The Ampere is one of just seven basic units of measurement. Others are the kilogram, meter, Kelvin, second, Mole, Candela. But, the ampere is used to derive many other units of measurement such as the Farad, Ohm, Henry and yes, even the volt.
I have a number of old science text books. Some dating as far back as the 18th century. Most of this relates to static electricity. What I found interesting was how the quantities were measured. Franklin's spark gap was used. The length of the spark was what we call voltge. The diameter of the spark was the current. To measure the current a card was placed into the gap. The spark would then burn a hole through the card.
Franklin flew his kite on a Philadelphia night; He saw that lightning was electricity. Coulomb could tell that like charges repel By the inverse square of their distance. Orsted saw magnetic fields make a compass needle yield When current passed through a nearby wire.
OffTopic >> Thank you for the link but I find it quite odd that NIST (old NBS) calls out the unit of mass as being the Kilogram (kg) rather than a gram (g).
Wikipedia provides the following historical perspective:
In 1921 the Convention of the Metre was revised and the mandate of the CGPM (Conférence générale des poids et mesures) was extended to provide standards for all units of measure, not just mass and length. In the ensuing years the CGPM took on responsibility for providing standards of electric current (1946), luminosity (1946), temperature (1948), time (1956) and molar mass (1971). Those are not too far away in the rear view mirror!
The reason why "kilogram" is the name of a base unit of the SI is an artefact of history.
Louis XVI charged a group of savants to develop a new system of measurement. Their work laid the foundation for the "decimal metric system", which has evolved into the modern SI. The original idea of the king's commission (which included such notables as Lavoisier) was to create a unit of mass that would be known as the "grave". By definition it would be the mass of a litre of water at the ice point (i.e. essentially1 kg). The definition was to be embodied in an artefact mass standard.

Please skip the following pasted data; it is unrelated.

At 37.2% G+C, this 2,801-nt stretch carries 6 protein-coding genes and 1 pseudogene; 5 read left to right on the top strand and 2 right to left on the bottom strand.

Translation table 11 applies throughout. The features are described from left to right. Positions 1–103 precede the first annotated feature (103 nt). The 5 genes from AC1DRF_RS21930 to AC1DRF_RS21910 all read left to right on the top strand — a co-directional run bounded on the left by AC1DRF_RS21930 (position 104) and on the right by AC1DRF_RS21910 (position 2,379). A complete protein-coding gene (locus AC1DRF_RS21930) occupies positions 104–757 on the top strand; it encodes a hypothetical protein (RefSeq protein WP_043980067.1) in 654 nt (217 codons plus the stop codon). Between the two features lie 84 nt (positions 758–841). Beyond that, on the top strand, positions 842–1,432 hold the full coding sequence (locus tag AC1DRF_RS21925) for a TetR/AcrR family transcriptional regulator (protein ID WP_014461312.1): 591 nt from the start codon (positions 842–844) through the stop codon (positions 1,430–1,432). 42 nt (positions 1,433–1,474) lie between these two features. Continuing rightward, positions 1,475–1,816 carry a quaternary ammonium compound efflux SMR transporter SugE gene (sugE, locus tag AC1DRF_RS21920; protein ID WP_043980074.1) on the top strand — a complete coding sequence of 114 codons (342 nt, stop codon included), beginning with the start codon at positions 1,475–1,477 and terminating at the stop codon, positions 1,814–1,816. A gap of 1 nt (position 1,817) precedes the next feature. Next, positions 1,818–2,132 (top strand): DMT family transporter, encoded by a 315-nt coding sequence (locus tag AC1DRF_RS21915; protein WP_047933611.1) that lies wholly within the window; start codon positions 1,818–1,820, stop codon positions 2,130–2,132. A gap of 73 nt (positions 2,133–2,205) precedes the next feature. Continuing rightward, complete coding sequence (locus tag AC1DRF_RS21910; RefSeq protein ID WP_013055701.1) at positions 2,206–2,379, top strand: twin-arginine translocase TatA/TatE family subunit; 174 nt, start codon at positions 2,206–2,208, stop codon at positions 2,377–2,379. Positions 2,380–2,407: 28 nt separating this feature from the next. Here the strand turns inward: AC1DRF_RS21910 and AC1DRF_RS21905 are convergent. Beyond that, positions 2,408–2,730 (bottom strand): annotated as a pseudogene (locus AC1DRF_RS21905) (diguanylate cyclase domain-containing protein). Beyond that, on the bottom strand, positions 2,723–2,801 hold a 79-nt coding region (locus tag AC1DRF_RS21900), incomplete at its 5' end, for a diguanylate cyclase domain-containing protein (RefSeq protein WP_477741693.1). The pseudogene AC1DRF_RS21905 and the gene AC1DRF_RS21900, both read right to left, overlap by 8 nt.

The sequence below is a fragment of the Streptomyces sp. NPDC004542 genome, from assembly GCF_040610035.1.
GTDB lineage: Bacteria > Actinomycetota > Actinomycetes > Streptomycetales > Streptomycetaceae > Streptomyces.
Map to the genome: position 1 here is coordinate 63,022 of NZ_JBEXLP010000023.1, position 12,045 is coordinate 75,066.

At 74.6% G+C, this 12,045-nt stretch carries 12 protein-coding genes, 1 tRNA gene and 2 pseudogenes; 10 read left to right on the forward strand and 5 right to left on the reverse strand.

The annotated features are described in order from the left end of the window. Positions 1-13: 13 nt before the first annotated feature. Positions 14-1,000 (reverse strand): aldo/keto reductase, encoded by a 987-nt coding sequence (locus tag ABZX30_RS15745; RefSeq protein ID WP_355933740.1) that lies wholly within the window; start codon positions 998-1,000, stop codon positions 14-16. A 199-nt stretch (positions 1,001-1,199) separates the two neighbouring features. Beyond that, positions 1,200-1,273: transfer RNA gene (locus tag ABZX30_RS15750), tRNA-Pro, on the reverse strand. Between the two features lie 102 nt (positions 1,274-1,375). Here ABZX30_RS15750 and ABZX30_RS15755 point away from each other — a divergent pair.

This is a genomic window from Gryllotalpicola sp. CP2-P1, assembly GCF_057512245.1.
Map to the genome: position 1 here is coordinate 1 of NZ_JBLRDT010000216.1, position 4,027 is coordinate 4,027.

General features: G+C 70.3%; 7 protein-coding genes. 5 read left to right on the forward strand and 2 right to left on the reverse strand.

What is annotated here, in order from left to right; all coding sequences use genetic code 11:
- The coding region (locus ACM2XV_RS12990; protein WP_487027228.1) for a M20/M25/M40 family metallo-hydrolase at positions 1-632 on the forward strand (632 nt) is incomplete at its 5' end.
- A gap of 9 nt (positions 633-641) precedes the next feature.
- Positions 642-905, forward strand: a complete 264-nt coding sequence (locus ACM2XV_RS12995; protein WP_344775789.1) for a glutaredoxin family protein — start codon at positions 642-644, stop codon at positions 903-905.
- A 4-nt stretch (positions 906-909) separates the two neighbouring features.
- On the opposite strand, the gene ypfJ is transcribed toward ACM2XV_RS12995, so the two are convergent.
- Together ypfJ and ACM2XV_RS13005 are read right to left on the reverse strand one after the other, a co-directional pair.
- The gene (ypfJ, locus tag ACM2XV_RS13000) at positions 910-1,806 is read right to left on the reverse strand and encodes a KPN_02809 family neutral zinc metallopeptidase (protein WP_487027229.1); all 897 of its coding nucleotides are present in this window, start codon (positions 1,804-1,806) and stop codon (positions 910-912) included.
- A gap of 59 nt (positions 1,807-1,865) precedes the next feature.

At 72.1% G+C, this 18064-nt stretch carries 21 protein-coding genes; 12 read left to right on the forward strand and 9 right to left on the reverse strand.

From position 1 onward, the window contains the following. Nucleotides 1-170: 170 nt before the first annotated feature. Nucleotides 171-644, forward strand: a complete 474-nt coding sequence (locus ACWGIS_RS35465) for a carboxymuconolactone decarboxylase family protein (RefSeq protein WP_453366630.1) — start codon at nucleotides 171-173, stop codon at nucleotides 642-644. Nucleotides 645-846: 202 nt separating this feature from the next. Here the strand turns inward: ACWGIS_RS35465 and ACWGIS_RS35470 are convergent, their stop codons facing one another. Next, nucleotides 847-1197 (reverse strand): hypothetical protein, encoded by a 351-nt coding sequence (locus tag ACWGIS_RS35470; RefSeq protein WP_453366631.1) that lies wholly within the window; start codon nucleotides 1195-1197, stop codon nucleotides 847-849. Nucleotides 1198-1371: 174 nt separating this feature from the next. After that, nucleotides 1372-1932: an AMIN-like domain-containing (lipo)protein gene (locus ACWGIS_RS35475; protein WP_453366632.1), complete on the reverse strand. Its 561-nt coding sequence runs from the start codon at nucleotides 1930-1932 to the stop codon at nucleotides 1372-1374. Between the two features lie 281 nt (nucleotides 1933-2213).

After the Revolution, the new Republican government took over the idea of the metric system but made some significant changes. For example, since many mass measurements of the time concerned masses much smaller than the kilogram, they decided that the unit of mass should be the "gramme". However, since a one-gramme standard would have been difficult to use as well as to establish, they also decided that the new definition should be embodied in a one-kilogramme artefact. This artefact became known as the "kilogram of the archives". By 1875 the unit of mass had been redefined as the "kilogram", embodied by a new artefact whose mass was essentially the same as the kilogram of the archives.
The decision of the Republican government may have been politically motivated; after all, these were the same people who condemned Lavoisier to the guillotine. In any case, we are now stuck with the infelicity of a base unit whose name has a "prefix".